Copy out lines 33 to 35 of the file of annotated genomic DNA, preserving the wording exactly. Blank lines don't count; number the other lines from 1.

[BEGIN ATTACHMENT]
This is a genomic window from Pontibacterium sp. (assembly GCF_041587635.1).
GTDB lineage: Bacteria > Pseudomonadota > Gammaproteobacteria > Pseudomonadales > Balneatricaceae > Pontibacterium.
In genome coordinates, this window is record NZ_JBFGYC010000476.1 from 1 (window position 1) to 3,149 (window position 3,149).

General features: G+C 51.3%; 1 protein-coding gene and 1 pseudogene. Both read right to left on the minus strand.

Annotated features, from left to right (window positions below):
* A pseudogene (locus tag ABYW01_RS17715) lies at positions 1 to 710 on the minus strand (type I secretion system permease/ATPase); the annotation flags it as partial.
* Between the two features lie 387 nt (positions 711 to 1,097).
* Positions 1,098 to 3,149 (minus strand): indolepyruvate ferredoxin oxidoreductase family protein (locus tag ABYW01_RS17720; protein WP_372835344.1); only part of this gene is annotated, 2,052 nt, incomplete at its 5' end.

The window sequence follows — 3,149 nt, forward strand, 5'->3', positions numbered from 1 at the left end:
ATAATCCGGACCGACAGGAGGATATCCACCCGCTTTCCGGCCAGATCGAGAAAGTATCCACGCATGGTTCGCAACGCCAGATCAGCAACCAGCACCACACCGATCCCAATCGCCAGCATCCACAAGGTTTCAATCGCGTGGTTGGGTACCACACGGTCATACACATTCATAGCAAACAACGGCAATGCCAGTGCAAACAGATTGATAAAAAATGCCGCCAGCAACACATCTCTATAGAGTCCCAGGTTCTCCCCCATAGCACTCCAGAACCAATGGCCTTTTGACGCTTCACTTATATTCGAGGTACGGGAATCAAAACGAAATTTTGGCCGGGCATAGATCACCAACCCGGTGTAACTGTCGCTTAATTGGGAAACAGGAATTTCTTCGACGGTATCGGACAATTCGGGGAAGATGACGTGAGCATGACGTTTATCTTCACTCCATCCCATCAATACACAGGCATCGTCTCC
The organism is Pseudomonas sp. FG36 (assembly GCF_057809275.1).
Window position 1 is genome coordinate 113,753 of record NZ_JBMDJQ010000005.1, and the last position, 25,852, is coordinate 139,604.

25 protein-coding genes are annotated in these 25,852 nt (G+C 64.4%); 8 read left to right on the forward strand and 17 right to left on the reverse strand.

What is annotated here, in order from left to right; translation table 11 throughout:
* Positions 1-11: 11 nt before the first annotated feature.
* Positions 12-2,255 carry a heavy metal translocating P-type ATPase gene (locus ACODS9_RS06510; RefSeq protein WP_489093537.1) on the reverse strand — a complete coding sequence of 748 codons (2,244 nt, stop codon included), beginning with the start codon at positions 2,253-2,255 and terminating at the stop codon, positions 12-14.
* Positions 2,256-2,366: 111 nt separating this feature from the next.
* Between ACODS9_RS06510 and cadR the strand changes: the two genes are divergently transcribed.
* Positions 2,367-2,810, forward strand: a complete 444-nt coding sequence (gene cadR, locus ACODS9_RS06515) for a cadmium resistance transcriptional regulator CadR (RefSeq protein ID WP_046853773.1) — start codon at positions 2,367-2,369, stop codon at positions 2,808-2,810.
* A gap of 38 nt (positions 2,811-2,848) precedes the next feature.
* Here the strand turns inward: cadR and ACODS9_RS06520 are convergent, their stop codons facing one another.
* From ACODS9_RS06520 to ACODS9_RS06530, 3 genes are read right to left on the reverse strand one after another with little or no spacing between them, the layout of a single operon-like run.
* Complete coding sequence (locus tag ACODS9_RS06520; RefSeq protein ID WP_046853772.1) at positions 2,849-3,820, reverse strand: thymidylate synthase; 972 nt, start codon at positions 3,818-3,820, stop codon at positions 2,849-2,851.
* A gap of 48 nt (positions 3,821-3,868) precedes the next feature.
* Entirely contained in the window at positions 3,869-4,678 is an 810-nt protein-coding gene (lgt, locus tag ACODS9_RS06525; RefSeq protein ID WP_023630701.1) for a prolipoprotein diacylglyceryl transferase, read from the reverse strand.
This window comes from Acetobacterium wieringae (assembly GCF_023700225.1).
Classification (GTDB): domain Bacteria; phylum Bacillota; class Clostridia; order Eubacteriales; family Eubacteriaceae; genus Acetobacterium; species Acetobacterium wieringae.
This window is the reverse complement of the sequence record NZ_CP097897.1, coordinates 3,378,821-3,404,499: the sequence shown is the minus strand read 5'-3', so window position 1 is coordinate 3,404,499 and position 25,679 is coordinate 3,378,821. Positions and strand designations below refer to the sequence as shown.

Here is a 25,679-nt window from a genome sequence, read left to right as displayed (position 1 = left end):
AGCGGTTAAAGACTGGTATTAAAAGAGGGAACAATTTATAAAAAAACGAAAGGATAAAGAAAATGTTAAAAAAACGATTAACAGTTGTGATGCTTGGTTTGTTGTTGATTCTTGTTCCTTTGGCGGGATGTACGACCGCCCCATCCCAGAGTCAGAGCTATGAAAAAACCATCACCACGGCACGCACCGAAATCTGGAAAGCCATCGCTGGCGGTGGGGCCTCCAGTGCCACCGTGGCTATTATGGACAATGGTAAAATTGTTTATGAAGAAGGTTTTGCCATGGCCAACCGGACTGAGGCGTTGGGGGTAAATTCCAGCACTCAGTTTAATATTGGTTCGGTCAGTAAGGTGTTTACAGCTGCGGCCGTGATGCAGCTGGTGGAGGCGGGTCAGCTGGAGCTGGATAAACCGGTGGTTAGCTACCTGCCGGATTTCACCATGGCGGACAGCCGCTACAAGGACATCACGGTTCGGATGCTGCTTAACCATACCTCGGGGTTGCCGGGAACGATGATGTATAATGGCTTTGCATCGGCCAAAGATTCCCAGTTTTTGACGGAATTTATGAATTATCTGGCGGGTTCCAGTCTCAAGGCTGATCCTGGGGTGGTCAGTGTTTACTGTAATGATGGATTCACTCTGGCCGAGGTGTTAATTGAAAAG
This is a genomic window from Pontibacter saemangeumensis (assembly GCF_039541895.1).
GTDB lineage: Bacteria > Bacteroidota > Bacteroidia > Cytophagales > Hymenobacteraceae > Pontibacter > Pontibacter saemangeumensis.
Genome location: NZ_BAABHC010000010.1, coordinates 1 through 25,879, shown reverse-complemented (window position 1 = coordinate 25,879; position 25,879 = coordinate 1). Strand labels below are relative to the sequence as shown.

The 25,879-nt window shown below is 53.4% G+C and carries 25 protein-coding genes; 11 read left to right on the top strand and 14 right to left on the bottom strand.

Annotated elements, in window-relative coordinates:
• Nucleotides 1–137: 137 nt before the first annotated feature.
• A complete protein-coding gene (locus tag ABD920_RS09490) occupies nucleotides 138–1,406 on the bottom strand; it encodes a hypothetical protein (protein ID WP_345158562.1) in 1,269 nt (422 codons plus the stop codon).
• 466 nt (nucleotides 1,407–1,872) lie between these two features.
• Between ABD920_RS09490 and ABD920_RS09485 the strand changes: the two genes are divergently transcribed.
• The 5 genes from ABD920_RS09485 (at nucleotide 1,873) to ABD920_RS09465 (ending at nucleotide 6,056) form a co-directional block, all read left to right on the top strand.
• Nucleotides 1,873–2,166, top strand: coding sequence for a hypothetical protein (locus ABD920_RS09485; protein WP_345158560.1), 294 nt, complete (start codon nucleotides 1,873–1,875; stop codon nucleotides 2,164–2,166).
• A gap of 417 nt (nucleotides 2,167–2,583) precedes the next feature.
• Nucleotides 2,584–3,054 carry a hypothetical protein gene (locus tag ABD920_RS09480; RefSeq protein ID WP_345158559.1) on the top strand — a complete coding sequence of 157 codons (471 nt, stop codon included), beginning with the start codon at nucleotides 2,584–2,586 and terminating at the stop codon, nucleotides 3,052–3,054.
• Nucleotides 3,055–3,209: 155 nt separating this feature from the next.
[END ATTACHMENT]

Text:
Genome location: NZ_BAABHC010000010.1, coordinates 1 through 25,879, shown reverse-complemented (window position 1 = coordinate 25,879; position 25,879 = coordinate 1). Strand labels below are relative to the sequence as shown.

The 25,879-nt window shown below is 53.4% G+C and carries 25 protein-coding genes; 11 read left to right on the top strand and 14 right to left on the bottom strand.

Annotated elements, in window-relative coordinates: